Book review: Nqobile gets woke

2017-03-05 06:10

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Phumlani S Langa

Nqobile – The Story of Becoming by Mandhla Mgijima

Self-published

352 pages

R30.42 as an e-Book from the Google Play store and in hard copy for R240 from mandhlamgijima.wixsite.com/official (SA) or store.bookbaby.com (US)

In this rather complex self-published fiction-slash-lengthy essay on black identity, new author Mandhla Mgijima experiments with literary form. He messes with his characters’ realities, playing biography against fiction, and folds the novel into a meta construct.

Or, to put it simply, the book relates the story of a young Zimbabwean man called Nqobile, and it runs concurrently with the story of Sipho, the “author of the international bestselling novel, Nqobile” and his conversation with Nolwazi, a top journalist from Johannesburg who is focused on new forms of the black consciousness movement such as #RhodesMustFall.

Sipho is of the view that such movements will not achieve their objectives. He and Nolwazi meet to discuss his book, which Mgijima cuts to in between the story of Nqobile. If you think the concept is complicated, you’re right.

Raised in post-colonial Zimbabwe, Nqobile gets to study in the US, thanks to an athletics scholarship, just like Mgijima. Nqobile prides himself on having forged relationships with white people as these connections always seemed beneficial to him – until something, rather small if you think about it, happens to him at the Zimbabwean boarder.

He encounters a white preacher on his way to the country with his family. Pastor Jim presents himself as a white saviour who shields black people from a confrontational situation involving a customs official who gets threatening and aggressive with a group of passengers on a bus. The confrontation is averted. The same pastor then, in his white skin, scolds the black passengers on the bus, and they all buckle to his views. This doesn’t sit well with Nqobile, who embarks on a journey in which he realises his mistake in attributing success to his proximity to whiteness.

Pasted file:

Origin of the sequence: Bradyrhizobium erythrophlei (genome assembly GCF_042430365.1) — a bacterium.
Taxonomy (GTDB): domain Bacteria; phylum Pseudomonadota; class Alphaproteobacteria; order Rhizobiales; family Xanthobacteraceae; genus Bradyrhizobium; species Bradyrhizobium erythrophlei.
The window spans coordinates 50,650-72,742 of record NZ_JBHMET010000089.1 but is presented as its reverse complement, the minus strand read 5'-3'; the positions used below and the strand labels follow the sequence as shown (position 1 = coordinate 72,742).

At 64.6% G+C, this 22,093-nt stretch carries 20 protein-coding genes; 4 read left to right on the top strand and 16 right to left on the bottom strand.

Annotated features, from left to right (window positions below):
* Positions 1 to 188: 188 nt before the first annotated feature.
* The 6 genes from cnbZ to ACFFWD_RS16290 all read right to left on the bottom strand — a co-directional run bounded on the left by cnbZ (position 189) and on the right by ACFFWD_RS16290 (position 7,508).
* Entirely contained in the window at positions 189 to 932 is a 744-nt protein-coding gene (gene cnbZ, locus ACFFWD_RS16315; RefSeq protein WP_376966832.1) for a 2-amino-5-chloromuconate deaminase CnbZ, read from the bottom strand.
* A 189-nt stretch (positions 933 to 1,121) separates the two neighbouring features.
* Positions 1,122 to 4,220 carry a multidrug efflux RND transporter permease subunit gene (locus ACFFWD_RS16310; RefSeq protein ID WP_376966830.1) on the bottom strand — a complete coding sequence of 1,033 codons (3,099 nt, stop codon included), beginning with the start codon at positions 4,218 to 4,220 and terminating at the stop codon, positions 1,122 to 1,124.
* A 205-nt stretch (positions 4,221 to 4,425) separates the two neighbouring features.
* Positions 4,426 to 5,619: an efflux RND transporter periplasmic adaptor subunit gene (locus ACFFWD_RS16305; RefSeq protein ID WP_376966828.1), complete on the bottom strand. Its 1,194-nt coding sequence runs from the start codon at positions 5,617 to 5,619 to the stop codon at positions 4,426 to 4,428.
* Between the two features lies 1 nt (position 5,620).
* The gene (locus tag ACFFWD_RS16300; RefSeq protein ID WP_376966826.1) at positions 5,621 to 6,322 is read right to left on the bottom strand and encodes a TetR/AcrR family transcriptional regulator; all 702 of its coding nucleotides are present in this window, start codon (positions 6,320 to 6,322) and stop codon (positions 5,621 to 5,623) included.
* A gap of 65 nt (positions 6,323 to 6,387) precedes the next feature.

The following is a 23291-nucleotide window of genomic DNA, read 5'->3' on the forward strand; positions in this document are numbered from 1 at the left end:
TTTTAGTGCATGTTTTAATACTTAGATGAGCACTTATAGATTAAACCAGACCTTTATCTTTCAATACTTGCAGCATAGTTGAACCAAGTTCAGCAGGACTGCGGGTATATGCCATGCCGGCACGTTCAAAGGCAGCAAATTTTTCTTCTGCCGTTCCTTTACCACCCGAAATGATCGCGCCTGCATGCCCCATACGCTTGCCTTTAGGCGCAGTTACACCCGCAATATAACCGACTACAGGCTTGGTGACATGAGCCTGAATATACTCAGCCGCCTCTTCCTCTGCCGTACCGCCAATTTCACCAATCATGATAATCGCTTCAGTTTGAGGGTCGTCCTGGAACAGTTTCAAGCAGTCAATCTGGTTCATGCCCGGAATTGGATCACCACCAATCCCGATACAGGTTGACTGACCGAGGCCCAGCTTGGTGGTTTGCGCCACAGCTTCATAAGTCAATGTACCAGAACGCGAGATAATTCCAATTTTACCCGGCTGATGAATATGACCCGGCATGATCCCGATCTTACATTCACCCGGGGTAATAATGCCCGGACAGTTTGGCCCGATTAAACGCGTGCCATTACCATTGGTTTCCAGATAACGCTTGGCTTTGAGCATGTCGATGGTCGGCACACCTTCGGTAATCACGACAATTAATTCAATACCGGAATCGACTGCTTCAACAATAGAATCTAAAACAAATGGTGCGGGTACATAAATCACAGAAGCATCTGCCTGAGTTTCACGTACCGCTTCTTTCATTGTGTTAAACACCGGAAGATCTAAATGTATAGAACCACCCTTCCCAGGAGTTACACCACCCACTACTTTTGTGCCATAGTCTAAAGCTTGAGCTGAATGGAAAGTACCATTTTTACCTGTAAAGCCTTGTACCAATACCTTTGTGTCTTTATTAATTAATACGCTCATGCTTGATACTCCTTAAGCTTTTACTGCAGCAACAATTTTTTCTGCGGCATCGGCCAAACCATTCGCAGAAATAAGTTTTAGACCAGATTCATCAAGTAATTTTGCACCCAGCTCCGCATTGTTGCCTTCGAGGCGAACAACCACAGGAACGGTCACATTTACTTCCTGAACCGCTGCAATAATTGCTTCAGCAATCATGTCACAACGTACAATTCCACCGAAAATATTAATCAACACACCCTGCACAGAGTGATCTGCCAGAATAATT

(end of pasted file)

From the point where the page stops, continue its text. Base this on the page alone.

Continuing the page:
He returns home in search of a decolonial black awakening – the idea that black people need to veer away from seeing themselves as subhuman. He searches for this in religion and black consciousness groups, but feels that this isn’t quite enough. In the US, he constantly has to deal with people not being able to say his name correctly, as well as African-Americans who speak about their country of origin with immense disdain.

To Nqobile, black people only ever make small marks in a white world. We have only made it when we’re on the stage and famous. According to Mgijima, we’re only fulfilled when we’re invited into the world the white man has created, and feel snubbed when we’re not included. Nqobile and his fictitious creator Sipho represent Mgijima’s thoughts on the state of black identity, and that’s great.

But Nqobile needs a firmer editing hand. The plot is very convoluted and, sadly, this becomes a frustratingly repetitive read.

He may very well be on to something new and exciting, but his story suffers by slipping in and out of a steady flow. There are moments that sing, but many that sigh. At times, the character of Sipho can get very preachy and his conversations with Nolwazi about Nqobile question many paradigms and issues, where these stem from and how these should be tackled. It makes the whole book feel a bit like an academic essay.

Mgijima is clearly a “woke brother” and this story serves to show that. He poses the questions: “Why is the world so jacked up? How do we fix it?” He then lists all the issues black people face, as well as the steps we should consider to change them.

Beyond that, this is a long-winded reminder to young black and conscious people of our predicament in a white world. That said, this book would make a good gift to anyone who isn’t woke. It’ll give them plenty of food for thought.

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